Provence-Alpes-Côte d’Azur Section
Grasse – Perfume World Capital - Provence
Grasse, City of Art and History and Flowered City
Grasse is located in the department of Alpes Maritimes not far from Cannes.
It is considered the world capital of perfume.
It also boasts a beautiful architectural heritage that earned it the label City of Art and History.
Strolling along its winding lanes, the visitor discovers the 11th century Provencal-Romanesque Notre-Dame du Puy Cathedral, the Tour Sarrasine, a 30m high square medieval tower, and the vestiges of the ramparts built in the 16th century.
Medieval houses with arcades and private mansions built in the 17th and 18th centuries illustrate the rise of new bourgeoisie.
This new social class indeed made its fortune when Grasse perfume industry was at its beginnings.
From that prestigious era remains also the former Episcopal palace.
It now houses the town hall.
Perfume means flowers, so Grasse was also granted the label of Ville Fleurie – Flowered City.
Jasmine is one of the main flowers used in perfume making.
Grasse is very proud of its Jasmine Festival or Jasminade, which has been held every August since 1946.
Why is Grasse the world capital of perfume?
The origins of Grasse perfume production dates 'only' from the 17th century.
The city was indeed specialised in leather tanning during the Middle Ages.
It exported most of the production to Genoa and Pisa, two Italian cities with which the city had trade agreements.
Grasse was then a well trusted name for the high quality of its leathers.
Methods then used for tanning leather used to be very ‘natural’, however, quite foul and repugnant it must be said!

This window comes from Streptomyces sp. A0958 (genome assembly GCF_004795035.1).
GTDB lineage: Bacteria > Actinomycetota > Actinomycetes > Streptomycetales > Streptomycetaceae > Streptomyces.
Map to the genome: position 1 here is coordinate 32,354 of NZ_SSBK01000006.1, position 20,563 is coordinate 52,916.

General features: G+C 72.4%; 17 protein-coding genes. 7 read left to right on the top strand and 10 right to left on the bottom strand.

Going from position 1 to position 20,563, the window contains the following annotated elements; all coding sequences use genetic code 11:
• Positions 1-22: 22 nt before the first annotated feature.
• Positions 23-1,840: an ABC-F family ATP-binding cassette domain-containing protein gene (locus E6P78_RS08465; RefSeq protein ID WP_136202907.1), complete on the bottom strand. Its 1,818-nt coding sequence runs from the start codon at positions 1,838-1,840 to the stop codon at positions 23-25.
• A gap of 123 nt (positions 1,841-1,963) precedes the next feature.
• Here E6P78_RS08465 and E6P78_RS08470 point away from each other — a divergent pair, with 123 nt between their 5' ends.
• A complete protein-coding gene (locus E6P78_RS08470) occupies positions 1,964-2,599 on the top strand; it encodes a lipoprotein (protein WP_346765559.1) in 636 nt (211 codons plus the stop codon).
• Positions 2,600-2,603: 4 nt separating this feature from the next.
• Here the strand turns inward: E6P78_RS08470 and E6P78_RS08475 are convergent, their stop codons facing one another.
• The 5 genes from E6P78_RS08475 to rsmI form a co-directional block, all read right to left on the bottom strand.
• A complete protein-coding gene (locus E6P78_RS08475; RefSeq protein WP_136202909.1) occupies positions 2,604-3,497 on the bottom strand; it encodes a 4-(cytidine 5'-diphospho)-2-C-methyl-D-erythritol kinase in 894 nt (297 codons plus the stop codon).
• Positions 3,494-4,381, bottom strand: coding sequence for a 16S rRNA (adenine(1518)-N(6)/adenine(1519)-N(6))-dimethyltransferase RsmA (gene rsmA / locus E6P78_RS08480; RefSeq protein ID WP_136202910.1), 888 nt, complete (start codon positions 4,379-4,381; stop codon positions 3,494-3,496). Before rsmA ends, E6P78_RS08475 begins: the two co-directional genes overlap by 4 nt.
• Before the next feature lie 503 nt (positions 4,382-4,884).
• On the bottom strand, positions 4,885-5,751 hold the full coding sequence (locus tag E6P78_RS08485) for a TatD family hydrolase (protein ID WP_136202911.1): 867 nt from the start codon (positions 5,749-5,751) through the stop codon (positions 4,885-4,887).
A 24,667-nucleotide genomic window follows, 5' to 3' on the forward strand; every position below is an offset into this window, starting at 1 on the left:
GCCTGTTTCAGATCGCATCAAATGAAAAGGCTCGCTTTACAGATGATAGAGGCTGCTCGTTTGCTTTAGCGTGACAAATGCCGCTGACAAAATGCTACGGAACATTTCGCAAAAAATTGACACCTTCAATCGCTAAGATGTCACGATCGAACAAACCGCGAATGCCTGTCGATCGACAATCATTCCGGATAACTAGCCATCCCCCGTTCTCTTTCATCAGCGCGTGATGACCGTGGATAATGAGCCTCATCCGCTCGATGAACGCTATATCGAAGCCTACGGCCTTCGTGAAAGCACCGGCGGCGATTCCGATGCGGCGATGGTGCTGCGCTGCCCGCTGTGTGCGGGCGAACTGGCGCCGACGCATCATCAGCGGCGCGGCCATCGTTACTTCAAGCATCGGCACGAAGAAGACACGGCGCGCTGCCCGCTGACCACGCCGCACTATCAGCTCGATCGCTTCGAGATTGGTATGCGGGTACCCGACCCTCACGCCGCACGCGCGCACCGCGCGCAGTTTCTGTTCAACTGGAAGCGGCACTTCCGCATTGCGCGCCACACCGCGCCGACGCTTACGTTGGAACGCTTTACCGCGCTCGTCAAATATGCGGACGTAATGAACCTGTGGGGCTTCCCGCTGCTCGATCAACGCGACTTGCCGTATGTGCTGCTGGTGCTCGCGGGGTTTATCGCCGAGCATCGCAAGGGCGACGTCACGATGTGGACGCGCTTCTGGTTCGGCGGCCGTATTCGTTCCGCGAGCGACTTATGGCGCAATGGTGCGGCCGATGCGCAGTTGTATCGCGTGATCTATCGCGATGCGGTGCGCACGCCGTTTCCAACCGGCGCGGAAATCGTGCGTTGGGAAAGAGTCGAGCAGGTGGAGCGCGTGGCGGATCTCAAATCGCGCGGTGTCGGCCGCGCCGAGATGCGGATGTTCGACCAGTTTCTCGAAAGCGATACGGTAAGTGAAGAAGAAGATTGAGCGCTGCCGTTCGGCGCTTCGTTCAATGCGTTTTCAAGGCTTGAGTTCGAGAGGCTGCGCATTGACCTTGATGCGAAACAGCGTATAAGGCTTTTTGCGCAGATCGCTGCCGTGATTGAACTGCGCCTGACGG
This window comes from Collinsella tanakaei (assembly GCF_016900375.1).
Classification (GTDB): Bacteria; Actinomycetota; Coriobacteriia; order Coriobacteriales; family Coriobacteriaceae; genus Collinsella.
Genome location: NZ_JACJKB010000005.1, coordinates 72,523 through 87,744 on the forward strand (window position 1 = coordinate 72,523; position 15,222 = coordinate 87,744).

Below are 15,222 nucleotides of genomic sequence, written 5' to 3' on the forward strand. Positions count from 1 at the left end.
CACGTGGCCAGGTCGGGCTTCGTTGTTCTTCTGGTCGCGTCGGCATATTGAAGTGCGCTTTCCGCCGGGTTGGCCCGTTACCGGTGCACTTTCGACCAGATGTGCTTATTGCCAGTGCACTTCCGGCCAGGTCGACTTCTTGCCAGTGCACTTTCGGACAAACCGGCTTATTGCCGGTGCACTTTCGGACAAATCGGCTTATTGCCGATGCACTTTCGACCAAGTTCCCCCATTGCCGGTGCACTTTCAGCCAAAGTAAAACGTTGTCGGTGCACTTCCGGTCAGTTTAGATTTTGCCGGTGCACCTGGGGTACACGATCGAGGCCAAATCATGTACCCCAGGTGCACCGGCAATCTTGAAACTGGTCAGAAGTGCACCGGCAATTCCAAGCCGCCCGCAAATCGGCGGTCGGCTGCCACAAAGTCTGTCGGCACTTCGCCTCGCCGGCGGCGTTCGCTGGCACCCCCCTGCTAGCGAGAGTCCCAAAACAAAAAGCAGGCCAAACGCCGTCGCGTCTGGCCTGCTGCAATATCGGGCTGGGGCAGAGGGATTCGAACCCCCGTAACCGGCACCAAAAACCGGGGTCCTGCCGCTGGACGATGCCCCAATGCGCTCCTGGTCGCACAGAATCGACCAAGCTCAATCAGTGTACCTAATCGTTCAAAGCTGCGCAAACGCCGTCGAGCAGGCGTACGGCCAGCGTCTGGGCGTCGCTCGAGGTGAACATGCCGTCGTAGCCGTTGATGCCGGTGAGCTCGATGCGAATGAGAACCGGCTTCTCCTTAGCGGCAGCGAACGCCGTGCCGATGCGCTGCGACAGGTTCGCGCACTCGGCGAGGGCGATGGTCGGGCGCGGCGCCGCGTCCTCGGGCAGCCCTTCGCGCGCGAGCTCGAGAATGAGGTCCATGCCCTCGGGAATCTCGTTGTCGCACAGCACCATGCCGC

It is common knowledge that urine was traditionally used for tanning leather, because of the ammonia it produces.
However, what is less known is that the tanners of Grasse also used animal and sometimes human feces when necessary!
They produced quality leather, however, rather ‘smelly’ leather!
Grasse was not only specialised in leather tanning, but also in the manufacture of leather gloves!
Catherine de Medici introduced the Italian Renaissance to the French court when she married King Henri II.
The French aristocracy discovered new accessories such as handbags, belts and leather gloves!
The leather gloves fashion spread like wildfire.
However, the gloves ‘unworthy aroma' was not really to the taste of anybody really!
Something had to be done!
A tanner from Grasse had the brilliant idea to produce leather gloves perfumed with rose water in order to mask the ‘unwanted smell’.
He was even more inspired, when he offered a pair of these perfumed gloves to Catherine de Medici... who adopted them on the spot!
Galimard, that was his name, became the official supplier to the Royal Court.
But most importantly, this triggered the beginnings of Grasse prestigious perfume industry.
The 'Tanners-Perfumers of Grasse' not only started to produce perfumed gloves, but also developed a wider array of perfumes.